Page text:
Isaac Filmore (Execution of)
According to the warrant issued for Filmore’s arrest in the United States District Court for the Western District of Arkansas, on Saturday, July 19, 1873 (or thereabouts), he and another man named William Grayson (a.k.a. “Black Bill”) murdered the unnamed German man, who was “a white man and not an Indian.” Both Filmore and Grayson were arrested in the Creek Nation on July 21. Filmore reportedly made a voluntary statement when he was arrested. He said he was leaving town on Saturday (July 19) when he met Grayson. They were both looking for work and decided to travel together. Filmore confessed that he had started out “with the intention of killing the first man he came to because he was in destitute circumstances, was barefooted and without anything to eat at house.” He apparently had a wife and young child, and they were hungry. As Filmore and Grayson were traveling, they saw a man walking along with a pack. Grayson told Filmore to kill him and that he would come to Filmore’s house later to divide the spoils. Filmore then shot the German with a shotgun and fled.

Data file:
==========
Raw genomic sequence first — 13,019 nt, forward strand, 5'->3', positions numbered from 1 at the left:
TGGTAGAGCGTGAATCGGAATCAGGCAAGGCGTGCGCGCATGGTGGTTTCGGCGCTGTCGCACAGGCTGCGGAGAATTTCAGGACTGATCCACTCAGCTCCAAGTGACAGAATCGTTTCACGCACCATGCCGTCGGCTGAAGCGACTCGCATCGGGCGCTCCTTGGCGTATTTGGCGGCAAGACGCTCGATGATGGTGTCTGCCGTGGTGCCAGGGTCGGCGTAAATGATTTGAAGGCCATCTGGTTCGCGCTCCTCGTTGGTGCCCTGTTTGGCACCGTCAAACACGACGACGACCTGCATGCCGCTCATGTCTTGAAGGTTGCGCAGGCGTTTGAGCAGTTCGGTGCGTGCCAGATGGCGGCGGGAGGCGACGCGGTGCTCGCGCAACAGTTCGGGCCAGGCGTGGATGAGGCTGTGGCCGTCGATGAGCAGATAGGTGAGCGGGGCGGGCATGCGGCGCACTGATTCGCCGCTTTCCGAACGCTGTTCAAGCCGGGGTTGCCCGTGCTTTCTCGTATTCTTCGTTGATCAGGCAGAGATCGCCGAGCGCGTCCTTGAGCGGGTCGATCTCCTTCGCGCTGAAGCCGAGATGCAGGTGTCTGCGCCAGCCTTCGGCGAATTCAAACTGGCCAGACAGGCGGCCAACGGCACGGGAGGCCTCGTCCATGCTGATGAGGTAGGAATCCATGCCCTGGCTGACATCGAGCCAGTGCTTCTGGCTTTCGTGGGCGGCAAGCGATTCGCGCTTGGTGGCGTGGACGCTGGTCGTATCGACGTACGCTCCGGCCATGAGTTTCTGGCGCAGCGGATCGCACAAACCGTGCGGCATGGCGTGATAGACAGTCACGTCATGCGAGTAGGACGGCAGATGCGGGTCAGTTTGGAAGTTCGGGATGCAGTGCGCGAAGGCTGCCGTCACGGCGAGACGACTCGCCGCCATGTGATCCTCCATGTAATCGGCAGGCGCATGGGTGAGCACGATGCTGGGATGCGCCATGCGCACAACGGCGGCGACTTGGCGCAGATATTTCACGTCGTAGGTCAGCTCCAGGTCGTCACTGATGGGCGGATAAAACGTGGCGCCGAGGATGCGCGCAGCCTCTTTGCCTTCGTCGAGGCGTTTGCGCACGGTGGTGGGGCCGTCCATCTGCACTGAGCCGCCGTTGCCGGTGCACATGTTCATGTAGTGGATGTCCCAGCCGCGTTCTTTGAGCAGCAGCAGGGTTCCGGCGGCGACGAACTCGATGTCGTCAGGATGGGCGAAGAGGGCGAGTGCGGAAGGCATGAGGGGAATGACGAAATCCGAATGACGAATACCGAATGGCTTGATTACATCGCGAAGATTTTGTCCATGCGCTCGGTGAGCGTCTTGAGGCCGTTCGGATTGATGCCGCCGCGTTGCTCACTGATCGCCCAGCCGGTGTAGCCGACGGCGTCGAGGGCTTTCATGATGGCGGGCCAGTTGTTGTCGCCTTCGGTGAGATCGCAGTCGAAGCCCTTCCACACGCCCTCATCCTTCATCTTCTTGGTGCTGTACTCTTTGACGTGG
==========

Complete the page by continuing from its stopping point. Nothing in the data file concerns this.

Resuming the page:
A grand jury was called for August 15, but since the attorneys were not ready, it reconvened the next day. A witness testified that he had seen Filmore with a gun in Fishertown (Creek Nation) on June 18. On June 20, news reached Fishertown that a body had been found five miles north of town, and several men went out to see it. They found a man who had been killed with a shotgun; his pack had been opened, and its contents were scattered around the body. Nearby was a ramrod. Following the hearing, Filmore was confined to jail, and Grayson was released.
Filmore’s trial was scheduled for the November term of the District Court. He appeared on November 12 and told the judge that he had no funds to secure several witnesses essential to his case. The court agreed to subpoena the witnesses. Isaac Filmore was tried and convicted on December 17, and sentenced to hang on April 3, 1874. He was hanged in Fort Smith along with other condemned men John Billy and John Pointer in front of a crowd estimated to number 1,000.
For additional information:
“Arkansas.” The Tennessean, April 4, 1874, p. 1.
“Arkansas Filings.” Daily Memphis Avalanche, April 12, 1874, p. 1.
“Isaac Filmore.” Fort Smith, Arkansas, U.S., Criminal Files, 1866–1900, Ancestry.com.
Nancy Snell Griffith
Davidson, North Carolina
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